December 10, 2012

Advent Reality by Sharon Espseth

“Prepare the way. A Saviour is coming. Prepare the way . . .”

I sing as I clean and decorate the house and do my Christmas shopping. The words are the opening lines of a carol our choir will sing for Christmas Eve Mass.

December for most of us becomes a bustle of busyness. Frustrated, I realize my plans once more exceed the time I have to pull my bright ideas, plus traditional expectations, together. The lighting of another candle on the Advent wreath becomes a further reminder that Jesus and Christmas are coming.” Ready or not, here they come.

I practice another tune singing in melody with a little memorized alto thrown in. For another choir number, we chant in soft but urgent voices, “Jesus is coming.” The song swells to a crescendo as Christmas and the end of the song draw near. “Jesus is coming, Jesus is coming,” becomes louder and more insistent. The last notes of the arrangement are staccato and forte. “Prepare!” we almost shout in four-part harmony.

During the first two weeks of Advent, Scripture readings remind us of the prophecy of end times and the second coming of Christ. His coming again is the second meaning of the words, “Jesus is coming.” For that great event also, we need to get ready.

That is what I need to do—prepare my head and my heart for what Christmas is all about. When I do that, I am operating with peace, love, joy, and hope in my heart and mind. Plans of perfection must be put aside. A few jobs that are unrealistic or too demanding need to be tabled for another year. Priorities, as well as the dinner table, need to be set.

Even if my house is far from perfect, Christmas will still come. All of our family will be home and we will enjoy being together. We will read the Christmas story and share love and gifts and interaction. At St. Anne’s on Christmas Eve, I will sing the customary Christmas carols and the new compositions I also love. We will offer a prayer of thanksgiving and we will know we are loved and blessed by God who sent His Son.

As I re-set the agenda, God’s grace is slowly spreading in my heart. My thoughts and prayers go out to others for whom Christmas may not seem that simple or blessed. I pray that my actions will reflect God’s love for others. If the second coming of Jesus happened tomorrow, what would be most important in my getting-ready-for-Christmas list? How shall I prepare?

God’s Grace Begun by Sharon Espeseth

Like Martha, I wanted things perfect
so I rushed from one thing to the next.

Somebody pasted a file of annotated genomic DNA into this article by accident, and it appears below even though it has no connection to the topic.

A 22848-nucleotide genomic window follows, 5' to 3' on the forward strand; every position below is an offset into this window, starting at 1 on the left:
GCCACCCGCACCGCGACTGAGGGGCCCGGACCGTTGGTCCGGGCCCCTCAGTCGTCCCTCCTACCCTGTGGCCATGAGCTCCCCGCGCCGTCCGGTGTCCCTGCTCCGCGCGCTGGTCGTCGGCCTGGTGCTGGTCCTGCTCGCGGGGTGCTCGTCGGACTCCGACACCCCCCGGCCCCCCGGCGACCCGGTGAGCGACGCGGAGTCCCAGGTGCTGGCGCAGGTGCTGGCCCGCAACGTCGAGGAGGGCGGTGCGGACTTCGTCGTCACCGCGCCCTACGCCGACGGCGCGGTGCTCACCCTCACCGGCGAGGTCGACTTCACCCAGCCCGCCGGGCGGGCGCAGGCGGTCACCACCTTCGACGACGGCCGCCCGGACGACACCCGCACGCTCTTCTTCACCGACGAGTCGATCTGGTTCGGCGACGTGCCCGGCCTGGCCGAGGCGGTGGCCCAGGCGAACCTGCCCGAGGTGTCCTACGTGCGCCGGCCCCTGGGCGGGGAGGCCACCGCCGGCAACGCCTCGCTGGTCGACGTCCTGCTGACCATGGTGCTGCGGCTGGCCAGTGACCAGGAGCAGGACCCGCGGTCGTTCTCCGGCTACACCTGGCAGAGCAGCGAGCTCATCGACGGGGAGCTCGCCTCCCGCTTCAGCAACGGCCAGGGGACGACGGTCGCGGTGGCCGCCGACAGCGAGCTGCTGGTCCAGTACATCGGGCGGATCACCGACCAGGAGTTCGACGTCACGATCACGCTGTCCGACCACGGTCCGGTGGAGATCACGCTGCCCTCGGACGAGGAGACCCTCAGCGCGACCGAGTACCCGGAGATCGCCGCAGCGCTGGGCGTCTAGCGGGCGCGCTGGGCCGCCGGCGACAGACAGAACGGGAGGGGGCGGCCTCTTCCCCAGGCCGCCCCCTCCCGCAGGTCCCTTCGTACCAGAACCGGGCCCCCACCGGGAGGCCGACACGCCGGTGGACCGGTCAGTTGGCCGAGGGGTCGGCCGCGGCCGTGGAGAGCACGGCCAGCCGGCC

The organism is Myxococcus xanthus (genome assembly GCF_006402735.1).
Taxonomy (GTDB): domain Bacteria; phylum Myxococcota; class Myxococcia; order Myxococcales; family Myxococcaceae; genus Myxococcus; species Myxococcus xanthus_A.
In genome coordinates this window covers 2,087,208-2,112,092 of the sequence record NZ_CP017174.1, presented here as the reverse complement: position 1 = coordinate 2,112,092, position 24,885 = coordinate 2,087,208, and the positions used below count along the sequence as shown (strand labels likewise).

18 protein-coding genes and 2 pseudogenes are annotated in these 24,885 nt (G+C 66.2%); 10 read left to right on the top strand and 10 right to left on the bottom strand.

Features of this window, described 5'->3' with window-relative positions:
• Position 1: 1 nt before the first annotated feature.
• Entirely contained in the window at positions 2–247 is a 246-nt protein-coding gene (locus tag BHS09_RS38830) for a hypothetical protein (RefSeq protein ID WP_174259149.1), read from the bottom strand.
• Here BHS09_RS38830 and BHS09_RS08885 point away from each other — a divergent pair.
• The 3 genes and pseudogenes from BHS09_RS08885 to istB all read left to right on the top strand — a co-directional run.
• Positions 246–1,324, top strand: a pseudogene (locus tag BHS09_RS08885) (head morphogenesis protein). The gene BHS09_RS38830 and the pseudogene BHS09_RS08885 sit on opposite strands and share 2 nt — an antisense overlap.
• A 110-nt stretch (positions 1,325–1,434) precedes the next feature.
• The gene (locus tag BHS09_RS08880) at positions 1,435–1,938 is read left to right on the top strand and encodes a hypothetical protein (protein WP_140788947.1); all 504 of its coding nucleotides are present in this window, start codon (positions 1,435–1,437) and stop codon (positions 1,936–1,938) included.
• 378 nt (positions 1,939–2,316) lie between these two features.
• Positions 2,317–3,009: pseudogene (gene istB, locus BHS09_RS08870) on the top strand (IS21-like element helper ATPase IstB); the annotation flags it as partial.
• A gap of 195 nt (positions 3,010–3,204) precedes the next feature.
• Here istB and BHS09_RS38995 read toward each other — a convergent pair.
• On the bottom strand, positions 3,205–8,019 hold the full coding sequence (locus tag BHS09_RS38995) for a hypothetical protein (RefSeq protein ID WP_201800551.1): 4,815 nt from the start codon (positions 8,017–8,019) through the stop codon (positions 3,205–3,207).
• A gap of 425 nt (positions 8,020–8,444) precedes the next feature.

Getting nothing accomplished,
I became increasingly vexed.

I stopped in my tracks and I offered
my frustration up to the Lord.M
He said, “Child, you know that I love you.
You don’t need to achieve an award.”

With gentle words, my Lord spoke to me
about quietness, peace, joy, and love.
I needed to slow down and worship
the One given with love from above.

The decorating, cards, and shopping
will in due time and fashion get done.
Advent isn’t a contest or race,
but a season of God’s grace begun.

The above poem was previously published in Purpose Magazine
In December 2010. The devotional was published in Western 

Catholic Reporter in November 2011.


  1. Lovely poem, Sharon! Reading your post brought me back to my own days of singing in choirs and how that helped me navigate my way through Advent. The church we now attend may not have a choir, but I can pick up the alto line while singing carols with The Celtic Women cd in my car! It helps me to slow down and extend grace, both to myself and other drivers.

    Thanks for the timely reminder of what's important at this time of year.

  2. beautiful! Its a great reminder to focus on what's really important.

  3. Thanks for the comments, Writing Friends. Marcia, it's interesting you mention singing alto. Growing up, my sisters could sing harmony, and since my voice was strong then, I sang the melody. A few years ago I decided to learn to sing alto, because our choir needed altos. This challenge has enriched my love of music and, I believe, it is good for my mind as well--like learning to play a new instrument.

  4. Lovely words - in your post and poem. Letting go and just living in the moment of each day. Things will get done (or not) but the important thing is the people and the joy of Christ's coming.
    Blessings and Merry Christmas,

  5. Thanks, Janis, for your comments. You have clearly summed up my message.

  6. "That is what I need to do—prepare my head and my heart for what Christmas is all about. When I do that, I am operating with peace, love, joy, and hope in my heart and mind."
    Thanks for your thoughts, Sharon. This helps me to bring it all into focus. There are things I will not finish - like my cards (gasp!) but Christmas is coming and I will be ready in my heart!
    Pam M.

  7. I'm still working on my (gasp!) cards too, but I am trying to take things in stride. Hopefully they will get there on time. Maybe not, but Christmas will be on time, you can be sure. Thanks for your comments, Pam.


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